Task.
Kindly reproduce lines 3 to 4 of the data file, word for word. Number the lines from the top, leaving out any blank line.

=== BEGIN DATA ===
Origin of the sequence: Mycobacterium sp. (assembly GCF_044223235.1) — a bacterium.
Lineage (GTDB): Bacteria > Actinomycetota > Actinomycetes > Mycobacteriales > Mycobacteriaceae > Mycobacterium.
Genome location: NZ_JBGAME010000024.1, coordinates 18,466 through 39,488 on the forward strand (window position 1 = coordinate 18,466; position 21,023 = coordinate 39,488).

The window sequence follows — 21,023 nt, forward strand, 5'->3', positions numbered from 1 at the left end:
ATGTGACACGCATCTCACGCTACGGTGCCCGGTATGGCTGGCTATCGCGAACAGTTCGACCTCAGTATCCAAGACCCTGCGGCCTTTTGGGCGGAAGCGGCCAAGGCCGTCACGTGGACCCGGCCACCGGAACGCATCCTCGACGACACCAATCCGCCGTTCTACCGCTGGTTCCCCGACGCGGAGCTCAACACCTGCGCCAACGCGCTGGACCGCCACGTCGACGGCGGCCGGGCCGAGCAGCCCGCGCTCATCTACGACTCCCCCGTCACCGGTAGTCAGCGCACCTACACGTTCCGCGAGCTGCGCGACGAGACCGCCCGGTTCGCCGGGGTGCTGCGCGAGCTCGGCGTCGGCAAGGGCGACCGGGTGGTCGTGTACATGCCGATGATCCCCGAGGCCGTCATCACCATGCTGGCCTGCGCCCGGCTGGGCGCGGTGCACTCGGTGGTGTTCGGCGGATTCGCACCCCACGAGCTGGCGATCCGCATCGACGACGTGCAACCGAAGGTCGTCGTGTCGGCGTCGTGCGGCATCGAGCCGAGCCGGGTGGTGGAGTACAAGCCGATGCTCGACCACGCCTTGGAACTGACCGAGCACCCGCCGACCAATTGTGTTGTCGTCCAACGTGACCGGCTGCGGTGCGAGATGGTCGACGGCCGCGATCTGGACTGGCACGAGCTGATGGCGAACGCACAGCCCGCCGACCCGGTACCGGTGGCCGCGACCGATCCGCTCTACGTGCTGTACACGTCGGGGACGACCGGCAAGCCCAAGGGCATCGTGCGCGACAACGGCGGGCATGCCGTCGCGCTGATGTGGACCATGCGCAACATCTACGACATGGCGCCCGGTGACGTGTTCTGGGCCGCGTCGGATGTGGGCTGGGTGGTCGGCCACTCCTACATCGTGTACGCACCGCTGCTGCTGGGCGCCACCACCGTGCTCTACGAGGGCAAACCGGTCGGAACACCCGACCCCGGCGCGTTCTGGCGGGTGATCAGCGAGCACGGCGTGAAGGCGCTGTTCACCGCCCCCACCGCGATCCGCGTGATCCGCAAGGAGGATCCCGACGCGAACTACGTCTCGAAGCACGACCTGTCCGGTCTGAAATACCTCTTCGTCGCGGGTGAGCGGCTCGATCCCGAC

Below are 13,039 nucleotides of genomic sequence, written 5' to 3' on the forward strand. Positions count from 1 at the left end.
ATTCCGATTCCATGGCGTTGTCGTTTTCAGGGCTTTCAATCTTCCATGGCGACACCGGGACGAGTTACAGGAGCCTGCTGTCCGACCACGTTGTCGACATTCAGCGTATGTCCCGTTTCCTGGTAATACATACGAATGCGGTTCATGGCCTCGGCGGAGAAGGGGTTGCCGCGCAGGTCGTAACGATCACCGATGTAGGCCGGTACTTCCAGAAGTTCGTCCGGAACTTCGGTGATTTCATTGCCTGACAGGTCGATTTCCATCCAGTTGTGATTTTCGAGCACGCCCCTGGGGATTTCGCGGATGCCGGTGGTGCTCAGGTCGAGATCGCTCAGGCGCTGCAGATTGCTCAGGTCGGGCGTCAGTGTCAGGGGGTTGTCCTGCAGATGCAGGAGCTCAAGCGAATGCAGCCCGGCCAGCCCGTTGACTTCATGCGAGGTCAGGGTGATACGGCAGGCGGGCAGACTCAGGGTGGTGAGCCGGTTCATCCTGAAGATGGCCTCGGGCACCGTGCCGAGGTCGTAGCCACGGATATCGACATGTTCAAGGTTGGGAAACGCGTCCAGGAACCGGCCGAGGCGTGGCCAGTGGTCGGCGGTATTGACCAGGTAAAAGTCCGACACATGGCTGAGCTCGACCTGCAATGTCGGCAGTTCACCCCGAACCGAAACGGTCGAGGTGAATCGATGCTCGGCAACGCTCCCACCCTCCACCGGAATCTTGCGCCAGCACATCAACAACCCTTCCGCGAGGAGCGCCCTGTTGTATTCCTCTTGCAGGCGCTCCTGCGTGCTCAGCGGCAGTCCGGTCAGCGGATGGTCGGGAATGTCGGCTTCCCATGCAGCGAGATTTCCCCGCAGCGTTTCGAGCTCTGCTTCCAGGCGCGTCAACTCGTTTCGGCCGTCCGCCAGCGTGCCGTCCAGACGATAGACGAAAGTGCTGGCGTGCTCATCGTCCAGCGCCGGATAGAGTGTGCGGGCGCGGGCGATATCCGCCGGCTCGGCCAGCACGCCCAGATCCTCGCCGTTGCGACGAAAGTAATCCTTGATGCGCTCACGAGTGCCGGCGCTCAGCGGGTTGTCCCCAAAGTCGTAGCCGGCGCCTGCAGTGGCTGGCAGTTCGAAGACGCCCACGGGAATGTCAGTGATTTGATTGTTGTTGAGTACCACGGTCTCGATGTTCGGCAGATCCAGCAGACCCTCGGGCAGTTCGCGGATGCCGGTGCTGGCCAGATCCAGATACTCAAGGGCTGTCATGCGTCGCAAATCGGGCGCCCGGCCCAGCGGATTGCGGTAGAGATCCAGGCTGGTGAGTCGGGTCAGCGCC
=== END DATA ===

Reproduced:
Genome location: NZ_JBGAME010000024.1, coordinates 18,466 through 39,488 on the forward strand (window position 1 = coordinate 18,466; position 21,023 = coordinate 39,488).

The window sequence follows — 21,023 nt, forward strand, 5'->3', positions numbered from 1 at the left end: